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Reimagining CourtsReimagining Courts

A Design for the Twenty-First Century

Victor E. Flango and Thomas M. Clarke

Narrated by Mark D. Mickelson

Approximately 6 hours

Unabridged


Downloadable edition:

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Book published by Temple University Press


In their timely and topical book, Reimagining Courts,Victor Flango and Thomas Clarke argue that courts are a victim of their own success. Disputes that once were resolved either informally in the family or within the community are now handled mainly by courts, which strains government agency resources. The authors offer provocative suggestions for a thorough overhaul of American state and local courts, one that better fits the needs of a twenty-first century legal system.

Reimagining Courts recommends a triage process based upon case characteristics, litigant goals, and resolution processes. Courts must fundamentally reorganize their business processes around the concept of the litigant as a customer. Each adjudication process that the authors propose requires a different case management process and different amounts of judicial, staff, and facility resources.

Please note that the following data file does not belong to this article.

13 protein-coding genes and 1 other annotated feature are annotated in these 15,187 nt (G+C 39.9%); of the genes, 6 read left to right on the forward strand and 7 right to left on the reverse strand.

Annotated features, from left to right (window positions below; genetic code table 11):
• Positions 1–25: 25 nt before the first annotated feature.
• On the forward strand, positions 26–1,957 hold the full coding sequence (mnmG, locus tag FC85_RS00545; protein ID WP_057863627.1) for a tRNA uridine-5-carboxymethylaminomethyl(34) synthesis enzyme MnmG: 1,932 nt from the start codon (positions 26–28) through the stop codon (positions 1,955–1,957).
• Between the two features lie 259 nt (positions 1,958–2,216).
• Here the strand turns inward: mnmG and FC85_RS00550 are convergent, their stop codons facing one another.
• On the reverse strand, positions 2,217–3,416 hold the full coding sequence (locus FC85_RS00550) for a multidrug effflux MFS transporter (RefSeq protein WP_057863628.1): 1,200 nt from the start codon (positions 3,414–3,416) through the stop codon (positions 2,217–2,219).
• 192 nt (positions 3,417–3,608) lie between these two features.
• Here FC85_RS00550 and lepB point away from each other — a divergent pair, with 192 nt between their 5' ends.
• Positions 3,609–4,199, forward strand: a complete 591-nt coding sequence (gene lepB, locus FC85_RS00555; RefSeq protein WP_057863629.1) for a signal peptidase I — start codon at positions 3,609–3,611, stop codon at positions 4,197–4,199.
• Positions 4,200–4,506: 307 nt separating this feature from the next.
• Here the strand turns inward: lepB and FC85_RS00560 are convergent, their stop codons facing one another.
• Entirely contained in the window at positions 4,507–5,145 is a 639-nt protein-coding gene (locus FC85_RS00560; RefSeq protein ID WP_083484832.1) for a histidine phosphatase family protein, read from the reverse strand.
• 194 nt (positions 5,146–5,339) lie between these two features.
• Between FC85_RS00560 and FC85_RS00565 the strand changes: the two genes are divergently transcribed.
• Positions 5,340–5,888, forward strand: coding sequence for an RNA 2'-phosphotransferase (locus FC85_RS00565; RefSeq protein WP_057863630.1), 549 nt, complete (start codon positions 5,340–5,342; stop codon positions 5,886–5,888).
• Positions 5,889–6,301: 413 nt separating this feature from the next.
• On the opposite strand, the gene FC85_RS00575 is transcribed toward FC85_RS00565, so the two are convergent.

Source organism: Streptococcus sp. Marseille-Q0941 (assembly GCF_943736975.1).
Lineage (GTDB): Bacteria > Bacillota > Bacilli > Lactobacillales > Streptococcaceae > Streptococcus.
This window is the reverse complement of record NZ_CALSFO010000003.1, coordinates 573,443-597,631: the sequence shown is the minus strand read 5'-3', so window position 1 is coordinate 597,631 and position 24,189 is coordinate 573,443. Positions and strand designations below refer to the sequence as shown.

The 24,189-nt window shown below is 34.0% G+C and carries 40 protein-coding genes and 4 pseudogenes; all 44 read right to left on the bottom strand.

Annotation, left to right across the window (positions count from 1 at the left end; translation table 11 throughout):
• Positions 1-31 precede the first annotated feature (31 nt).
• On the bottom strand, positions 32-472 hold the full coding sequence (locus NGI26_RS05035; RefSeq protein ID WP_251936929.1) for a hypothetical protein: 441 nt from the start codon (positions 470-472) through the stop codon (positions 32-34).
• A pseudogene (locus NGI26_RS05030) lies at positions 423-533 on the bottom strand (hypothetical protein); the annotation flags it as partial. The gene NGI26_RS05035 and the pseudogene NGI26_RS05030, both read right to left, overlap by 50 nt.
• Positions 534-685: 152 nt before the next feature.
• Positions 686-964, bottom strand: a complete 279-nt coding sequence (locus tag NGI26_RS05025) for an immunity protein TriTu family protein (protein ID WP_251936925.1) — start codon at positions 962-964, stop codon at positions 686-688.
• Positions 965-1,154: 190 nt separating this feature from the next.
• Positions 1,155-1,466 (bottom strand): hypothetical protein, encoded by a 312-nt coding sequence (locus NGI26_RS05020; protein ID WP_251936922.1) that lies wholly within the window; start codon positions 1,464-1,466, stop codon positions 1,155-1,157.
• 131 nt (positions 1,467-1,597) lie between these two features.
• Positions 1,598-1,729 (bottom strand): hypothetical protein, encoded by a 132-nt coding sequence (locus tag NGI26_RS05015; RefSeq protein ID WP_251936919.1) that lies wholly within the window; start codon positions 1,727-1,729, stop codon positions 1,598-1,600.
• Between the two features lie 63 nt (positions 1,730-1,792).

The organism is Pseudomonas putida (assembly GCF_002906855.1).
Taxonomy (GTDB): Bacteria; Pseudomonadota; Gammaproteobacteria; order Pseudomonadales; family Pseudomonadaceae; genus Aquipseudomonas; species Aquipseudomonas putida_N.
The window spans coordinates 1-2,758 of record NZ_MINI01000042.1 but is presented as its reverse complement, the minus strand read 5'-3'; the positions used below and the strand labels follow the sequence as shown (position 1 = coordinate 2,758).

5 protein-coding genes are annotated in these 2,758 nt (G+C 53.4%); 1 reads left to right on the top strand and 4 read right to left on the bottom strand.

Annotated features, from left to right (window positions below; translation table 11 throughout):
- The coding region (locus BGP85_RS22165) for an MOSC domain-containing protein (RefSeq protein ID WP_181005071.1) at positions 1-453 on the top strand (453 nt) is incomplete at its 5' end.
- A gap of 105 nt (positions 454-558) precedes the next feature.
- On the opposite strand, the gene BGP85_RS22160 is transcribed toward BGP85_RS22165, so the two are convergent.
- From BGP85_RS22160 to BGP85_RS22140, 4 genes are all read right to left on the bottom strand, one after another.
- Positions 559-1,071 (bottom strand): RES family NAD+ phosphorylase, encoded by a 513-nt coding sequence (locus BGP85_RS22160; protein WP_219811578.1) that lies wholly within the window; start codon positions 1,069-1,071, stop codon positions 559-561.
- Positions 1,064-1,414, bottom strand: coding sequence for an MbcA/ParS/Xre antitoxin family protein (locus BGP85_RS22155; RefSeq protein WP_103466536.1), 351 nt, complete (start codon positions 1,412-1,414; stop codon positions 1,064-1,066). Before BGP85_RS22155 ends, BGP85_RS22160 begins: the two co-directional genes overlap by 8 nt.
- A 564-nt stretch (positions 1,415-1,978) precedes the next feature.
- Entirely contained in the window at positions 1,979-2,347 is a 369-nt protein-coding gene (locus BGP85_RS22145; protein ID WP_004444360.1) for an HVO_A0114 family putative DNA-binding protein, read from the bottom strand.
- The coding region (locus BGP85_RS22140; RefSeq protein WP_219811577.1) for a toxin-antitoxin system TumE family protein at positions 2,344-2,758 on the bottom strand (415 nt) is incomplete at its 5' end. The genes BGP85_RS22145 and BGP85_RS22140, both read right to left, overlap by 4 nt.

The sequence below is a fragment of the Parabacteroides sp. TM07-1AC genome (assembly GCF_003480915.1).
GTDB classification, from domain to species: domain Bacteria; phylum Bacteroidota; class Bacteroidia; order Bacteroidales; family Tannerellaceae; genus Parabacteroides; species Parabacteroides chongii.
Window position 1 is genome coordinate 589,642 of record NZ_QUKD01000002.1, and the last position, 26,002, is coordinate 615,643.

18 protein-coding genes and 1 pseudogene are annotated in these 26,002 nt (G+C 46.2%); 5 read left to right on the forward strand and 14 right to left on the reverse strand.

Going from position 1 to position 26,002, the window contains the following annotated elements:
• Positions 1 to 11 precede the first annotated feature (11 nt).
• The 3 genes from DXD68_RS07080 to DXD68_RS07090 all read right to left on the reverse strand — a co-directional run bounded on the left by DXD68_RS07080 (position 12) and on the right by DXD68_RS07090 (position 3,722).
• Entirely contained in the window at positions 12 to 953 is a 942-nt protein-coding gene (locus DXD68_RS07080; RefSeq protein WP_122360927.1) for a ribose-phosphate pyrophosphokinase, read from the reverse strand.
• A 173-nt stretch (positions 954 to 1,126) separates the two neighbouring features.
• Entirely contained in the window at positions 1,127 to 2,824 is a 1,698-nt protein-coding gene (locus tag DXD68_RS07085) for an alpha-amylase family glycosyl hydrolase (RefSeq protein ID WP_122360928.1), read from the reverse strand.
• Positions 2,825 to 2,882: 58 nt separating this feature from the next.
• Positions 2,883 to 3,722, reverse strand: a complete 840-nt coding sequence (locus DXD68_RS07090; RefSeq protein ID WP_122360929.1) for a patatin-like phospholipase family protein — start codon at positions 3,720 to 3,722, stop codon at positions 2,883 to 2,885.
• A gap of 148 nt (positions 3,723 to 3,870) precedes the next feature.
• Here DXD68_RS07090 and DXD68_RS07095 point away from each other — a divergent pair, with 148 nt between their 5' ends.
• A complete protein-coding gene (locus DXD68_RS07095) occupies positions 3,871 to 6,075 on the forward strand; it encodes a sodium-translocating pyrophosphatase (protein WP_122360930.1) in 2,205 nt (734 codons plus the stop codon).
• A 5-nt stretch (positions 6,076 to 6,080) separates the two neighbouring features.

Reimagining Courts should spark much-needed debate. This book will be of significant interest to lawyers, judges, and professionals in the court system as well as to scholars in public administration and political science.

Victor E. Flango has recently retired as Executive Director, Program Resource Development at the National Center for State Courts.

Thomas M. Clarke is Vice President for Research and Technology at the National Center for State Courts.

REVIEWS:

“The idea of completely re-organizing court functions according to "whether a court is the right forum" for the matter and according to issues raised and whether they require adversarial adjudication - as opposed to current court functioning which takes all cases and organizes them by type - is groundbreaking.  The authors are obviously very well-versed in the major approaches to this problem and are in an excellent position to envision the alternatives.”

—Candice McCoy





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